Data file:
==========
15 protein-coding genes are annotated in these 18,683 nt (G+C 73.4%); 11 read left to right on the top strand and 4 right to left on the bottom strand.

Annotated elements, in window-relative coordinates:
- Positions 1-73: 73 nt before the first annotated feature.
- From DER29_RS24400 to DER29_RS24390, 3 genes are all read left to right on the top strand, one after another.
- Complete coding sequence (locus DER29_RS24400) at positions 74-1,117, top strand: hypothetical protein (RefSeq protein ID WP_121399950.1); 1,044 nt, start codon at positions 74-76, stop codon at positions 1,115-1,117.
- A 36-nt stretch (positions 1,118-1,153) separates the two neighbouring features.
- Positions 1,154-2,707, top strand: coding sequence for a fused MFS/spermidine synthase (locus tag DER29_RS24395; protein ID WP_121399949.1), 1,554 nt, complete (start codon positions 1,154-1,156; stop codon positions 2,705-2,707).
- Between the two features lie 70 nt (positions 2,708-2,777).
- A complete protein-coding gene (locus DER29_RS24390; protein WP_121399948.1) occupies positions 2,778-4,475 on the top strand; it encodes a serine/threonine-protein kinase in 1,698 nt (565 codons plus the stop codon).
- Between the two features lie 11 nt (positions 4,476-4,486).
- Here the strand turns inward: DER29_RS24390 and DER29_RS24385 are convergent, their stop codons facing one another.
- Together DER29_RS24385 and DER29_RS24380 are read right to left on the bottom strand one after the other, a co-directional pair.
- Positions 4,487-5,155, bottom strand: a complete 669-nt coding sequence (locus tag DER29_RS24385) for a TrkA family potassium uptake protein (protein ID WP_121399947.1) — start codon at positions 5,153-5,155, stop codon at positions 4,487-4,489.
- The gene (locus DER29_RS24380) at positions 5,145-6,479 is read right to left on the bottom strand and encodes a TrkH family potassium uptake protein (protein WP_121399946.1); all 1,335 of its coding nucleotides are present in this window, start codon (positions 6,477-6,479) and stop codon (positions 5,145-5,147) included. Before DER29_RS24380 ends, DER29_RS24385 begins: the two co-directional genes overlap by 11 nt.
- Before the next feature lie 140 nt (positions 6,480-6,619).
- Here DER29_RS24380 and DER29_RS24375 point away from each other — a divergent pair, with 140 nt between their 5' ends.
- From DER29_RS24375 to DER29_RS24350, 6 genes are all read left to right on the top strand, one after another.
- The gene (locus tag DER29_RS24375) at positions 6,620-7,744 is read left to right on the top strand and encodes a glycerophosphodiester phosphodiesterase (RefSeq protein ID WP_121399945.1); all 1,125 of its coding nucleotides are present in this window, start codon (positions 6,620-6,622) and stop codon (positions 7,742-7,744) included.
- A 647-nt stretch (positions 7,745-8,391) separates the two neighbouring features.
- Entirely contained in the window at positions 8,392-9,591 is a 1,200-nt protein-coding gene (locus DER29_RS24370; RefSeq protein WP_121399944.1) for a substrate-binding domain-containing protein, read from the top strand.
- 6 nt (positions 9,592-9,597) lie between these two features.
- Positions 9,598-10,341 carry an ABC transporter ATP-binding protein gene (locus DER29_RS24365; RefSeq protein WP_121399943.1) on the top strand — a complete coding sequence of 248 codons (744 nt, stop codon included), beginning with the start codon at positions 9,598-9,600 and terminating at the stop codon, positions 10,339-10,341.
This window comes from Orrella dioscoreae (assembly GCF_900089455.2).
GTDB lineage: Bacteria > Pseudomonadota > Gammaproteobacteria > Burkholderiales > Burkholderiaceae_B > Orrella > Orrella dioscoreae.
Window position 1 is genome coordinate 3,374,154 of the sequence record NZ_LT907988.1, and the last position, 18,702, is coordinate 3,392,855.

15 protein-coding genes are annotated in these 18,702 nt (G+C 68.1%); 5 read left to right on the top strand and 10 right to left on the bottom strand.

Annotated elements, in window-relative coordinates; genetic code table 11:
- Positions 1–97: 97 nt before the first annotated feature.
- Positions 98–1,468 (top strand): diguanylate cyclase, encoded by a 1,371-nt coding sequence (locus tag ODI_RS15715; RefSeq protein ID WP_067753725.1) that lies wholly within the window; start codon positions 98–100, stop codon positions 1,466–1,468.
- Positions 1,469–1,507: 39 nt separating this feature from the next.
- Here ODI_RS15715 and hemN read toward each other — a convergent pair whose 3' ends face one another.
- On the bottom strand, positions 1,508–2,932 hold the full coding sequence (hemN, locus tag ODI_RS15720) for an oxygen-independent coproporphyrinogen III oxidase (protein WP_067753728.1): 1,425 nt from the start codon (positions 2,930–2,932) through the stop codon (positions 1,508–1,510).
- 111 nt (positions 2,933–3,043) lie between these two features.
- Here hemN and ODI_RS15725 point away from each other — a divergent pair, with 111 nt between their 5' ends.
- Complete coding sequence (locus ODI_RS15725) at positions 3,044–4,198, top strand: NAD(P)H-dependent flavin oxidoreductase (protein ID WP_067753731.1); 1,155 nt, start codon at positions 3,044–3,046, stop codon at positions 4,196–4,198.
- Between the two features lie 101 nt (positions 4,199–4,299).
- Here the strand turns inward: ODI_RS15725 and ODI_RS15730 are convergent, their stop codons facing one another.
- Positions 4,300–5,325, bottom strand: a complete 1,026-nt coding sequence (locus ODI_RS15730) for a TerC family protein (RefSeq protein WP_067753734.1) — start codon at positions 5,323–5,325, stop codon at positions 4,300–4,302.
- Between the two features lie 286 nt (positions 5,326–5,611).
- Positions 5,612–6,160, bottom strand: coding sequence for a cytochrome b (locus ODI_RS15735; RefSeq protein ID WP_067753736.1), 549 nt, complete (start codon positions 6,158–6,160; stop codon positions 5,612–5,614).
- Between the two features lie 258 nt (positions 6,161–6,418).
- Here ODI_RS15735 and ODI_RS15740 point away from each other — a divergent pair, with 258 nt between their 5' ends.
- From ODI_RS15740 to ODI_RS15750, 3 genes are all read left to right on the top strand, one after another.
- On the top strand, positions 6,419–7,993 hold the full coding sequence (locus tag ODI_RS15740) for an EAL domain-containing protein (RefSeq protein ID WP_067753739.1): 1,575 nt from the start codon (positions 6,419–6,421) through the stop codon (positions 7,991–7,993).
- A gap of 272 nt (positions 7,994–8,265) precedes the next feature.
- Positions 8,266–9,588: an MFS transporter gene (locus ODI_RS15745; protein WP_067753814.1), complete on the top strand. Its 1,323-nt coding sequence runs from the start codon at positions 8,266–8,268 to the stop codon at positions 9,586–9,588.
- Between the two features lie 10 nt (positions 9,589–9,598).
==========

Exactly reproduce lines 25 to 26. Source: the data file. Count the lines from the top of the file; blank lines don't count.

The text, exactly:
Window position 1 is genome coordinate 3,374,154 of the sequence record NZ_LT907988.1, and the last position, 18,702, is coordinate 3,392,855.

15 protein-coding genes are annotated in these 18,702 nt (G+C 68.1%); 5 read left to right on the top strand and 10 right to left on the bottom strand.